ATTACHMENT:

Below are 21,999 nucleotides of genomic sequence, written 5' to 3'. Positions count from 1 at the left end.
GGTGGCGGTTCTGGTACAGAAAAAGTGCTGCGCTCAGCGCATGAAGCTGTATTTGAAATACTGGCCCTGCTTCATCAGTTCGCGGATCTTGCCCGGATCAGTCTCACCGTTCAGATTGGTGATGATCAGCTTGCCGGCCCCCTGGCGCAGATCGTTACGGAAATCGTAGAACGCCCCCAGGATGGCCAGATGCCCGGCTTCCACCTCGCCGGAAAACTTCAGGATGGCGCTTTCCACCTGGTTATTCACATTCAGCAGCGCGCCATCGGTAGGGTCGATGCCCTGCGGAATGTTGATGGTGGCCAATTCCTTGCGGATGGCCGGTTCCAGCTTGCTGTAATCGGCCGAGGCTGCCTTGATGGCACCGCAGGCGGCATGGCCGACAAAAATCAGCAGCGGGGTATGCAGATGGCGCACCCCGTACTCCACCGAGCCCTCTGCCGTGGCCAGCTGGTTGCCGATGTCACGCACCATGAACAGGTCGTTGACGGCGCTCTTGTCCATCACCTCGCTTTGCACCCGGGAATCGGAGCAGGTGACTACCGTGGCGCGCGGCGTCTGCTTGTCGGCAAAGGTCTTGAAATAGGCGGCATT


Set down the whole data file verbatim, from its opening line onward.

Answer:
Below are 21,999 nucleotides of genomic sequence, written 5' to 3'. Positions count from 1 at the left end.
GGTGGCGGTTCTGGTACAGAAAAAGTGCTGCGCTCAGCGCATGAAGCTGTATTTGAAATACTGGCCCTGCTTCATCAGTTCGCGGATCTTGCCCGGATCAGTCTCACCGTTCAGATTGGTGATGATCAGCTTGCCGGCCCCCTGGCGCAGATCGTTACGGAAATCGTAGAACGCCCCCAGGATGGCCAGATGCCCGGCTTCCACCTCGCCGGAAAACTTCAGGATGGCGCTTTCCACCTGGTTATTCACATTCAGCAGCGCGCCATCGGTAGGGTCGATGCCCTGCGGAATGTTGATGGTGGCCAATTCCTTGCGGATGGCCGGTTCCAGCTTGCTGTAATCGGCCGAGGCTGCCTTGATGGCACCGCAGGCGGCATGGCCGACAAAAATCAGCAGCGGGGTATGCAGATGGCGCACCCCGTACTCCACCGAGCCCTCTGCCGTGGCCAGCTGGTTGCCGATGTCACGCACCATGAACAGGTCGTTGACGGCGCTCTTGTCCATCACCTCGCTTTGCACCCGGGAATCGGAGCAGGTGACTACCGTGGCGCGCGGCGTCTGCTTGTCGGCAAAGGTCTTGAAATAGGCGGCATT